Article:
Overall? I’m happy we’re doing it.  I’ve included pictures so you can see that yes, I’ve lost a lot of hair. But I had a lot of hair to start with, and when this is over I’ll still have some while the rest of it grows back.  For us, it was definitely worth it and I’ll forever be thankful to my husband for everything he’s done to make this work for me.  As soon as he saw how important it was to me, he has moved heaven and earth for the last 12 weeks to make it happen (only 8 to go!).

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Pictures above:  My hair right now when it’s wet (I can’t believe I posted that, but I want to be honest about what success means with cold capping); my hair when it’s dry with nothing on it; my hair with a little shake of a miracle product called Toppik for thinning hair which covers up that part at the crown; and the front of my hair.  See – definitely thinner, but also definitely passable as normal hair.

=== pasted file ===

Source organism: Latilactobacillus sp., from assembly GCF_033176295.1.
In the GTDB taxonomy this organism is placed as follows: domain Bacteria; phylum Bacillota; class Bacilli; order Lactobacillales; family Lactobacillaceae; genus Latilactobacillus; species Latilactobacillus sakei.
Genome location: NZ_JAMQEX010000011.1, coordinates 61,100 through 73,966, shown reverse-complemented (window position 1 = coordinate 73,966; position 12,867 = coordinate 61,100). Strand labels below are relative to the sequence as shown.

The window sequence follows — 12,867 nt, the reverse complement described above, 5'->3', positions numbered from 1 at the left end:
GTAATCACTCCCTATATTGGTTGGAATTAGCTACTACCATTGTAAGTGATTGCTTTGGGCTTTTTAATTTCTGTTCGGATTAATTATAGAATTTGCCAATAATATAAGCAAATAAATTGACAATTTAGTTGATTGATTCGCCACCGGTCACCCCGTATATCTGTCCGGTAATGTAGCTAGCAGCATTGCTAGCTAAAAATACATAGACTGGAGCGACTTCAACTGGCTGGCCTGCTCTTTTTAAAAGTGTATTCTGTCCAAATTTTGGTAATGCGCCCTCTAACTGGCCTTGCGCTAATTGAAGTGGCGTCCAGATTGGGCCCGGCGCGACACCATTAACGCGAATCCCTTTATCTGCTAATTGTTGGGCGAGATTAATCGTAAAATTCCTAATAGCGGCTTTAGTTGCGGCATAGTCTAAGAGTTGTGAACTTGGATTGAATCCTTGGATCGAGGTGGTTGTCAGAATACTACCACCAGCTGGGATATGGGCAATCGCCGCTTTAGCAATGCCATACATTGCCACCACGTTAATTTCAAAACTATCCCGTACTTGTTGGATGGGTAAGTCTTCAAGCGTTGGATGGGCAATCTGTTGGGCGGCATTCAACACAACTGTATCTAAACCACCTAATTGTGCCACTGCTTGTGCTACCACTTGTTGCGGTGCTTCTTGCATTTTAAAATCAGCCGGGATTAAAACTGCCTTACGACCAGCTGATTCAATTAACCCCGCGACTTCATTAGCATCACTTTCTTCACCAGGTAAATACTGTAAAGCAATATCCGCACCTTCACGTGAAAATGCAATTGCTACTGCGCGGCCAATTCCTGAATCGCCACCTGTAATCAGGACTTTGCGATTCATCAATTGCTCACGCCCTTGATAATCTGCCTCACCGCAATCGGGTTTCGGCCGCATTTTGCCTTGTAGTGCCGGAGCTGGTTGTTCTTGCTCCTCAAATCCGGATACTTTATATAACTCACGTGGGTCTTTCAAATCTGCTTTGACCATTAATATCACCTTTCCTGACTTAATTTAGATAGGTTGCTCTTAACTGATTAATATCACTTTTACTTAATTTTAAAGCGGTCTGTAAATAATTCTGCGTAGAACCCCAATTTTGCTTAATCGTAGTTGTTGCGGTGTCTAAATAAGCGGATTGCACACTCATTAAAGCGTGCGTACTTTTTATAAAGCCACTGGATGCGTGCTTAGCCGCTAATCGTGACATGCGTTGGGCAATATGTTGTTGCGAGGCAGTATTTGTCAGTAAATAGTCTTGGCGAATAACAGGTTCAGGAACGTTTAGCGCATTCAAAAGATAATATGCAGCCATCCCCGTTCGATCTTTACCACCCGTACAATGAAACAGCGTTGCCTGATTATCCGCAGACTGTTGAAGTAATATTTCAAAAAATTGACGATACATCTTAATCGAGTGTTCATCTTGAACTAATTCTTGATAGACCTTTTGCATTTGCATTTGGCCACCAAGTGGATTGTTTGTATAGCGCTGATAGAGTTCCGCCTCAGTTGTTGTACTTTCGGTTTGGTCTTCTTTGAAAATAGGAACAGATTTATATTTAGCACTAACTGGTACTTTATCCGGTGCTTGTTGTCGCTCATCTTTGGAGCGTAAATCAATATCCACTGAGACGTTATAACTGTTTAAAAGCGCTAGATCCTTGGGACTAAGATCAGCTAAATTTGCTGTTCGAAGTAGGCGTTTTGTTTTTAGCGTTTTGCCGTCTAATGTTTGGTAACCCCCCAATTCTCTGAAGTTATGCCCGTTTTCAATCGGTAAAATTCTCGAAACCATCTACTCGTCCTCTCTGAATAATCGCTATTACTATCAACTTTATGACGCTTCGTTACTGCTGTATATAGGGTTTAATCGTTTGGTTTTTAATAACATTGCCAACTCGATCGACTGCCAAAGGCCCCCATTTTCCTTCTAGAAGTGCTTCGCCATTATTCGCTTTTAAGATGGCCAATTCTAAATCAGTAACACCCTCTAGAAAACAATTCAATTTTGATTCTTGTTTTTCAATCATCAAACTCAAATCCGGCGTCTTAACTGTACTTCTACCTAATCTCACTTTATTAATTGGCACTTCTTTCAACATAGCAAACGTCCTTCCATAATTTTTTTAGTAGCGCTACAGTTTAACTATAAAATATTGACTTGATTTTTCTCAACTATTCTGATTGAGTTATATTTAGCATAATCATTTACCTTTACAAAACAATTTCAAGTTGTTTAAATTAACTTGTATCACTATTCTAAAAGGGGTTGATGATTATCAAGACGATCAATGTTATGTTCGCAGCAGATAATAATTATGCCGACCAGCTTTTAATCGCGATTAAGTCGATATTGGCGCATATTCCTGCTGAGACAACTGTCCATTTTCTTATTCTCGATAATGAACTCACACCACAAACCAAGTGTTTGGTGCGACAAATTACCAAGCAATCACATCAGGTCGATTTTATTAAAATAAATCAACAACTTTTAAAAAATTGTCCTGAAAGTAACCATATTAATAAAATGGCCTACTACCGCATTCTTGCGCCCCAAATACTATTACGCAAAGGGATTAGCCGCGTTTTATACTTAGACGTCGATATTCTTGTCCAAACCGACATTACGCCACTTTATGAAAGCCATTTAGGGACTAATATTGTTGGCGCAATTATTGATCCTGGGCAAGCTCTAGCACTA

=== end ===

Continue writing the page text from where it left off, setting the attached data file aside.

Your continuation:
If you want to see a little more about how the capping works, Tony made a short (2 minute) video which you can see on Youtube at https://youtu.be/tgCICU6MN_c  (Apologies that I can’t get that to insert as a link.  I’m pretty technologically inept.)

And now, I’m all caught up on where I am on my treatment!  Musings from here on out will be shorter but more timely, and will even include thoughts on my running (this is a running blog, isn’t it?)

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About Elizabeth

Running and thinking about life one step at a time.
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One Response to Cold capping, or how I learned to stop worrying and keep my hair

  1. C Turner says:

    Elizabeth, you are even more badass than I know! Thanks for chronicling your journey. You are amazing!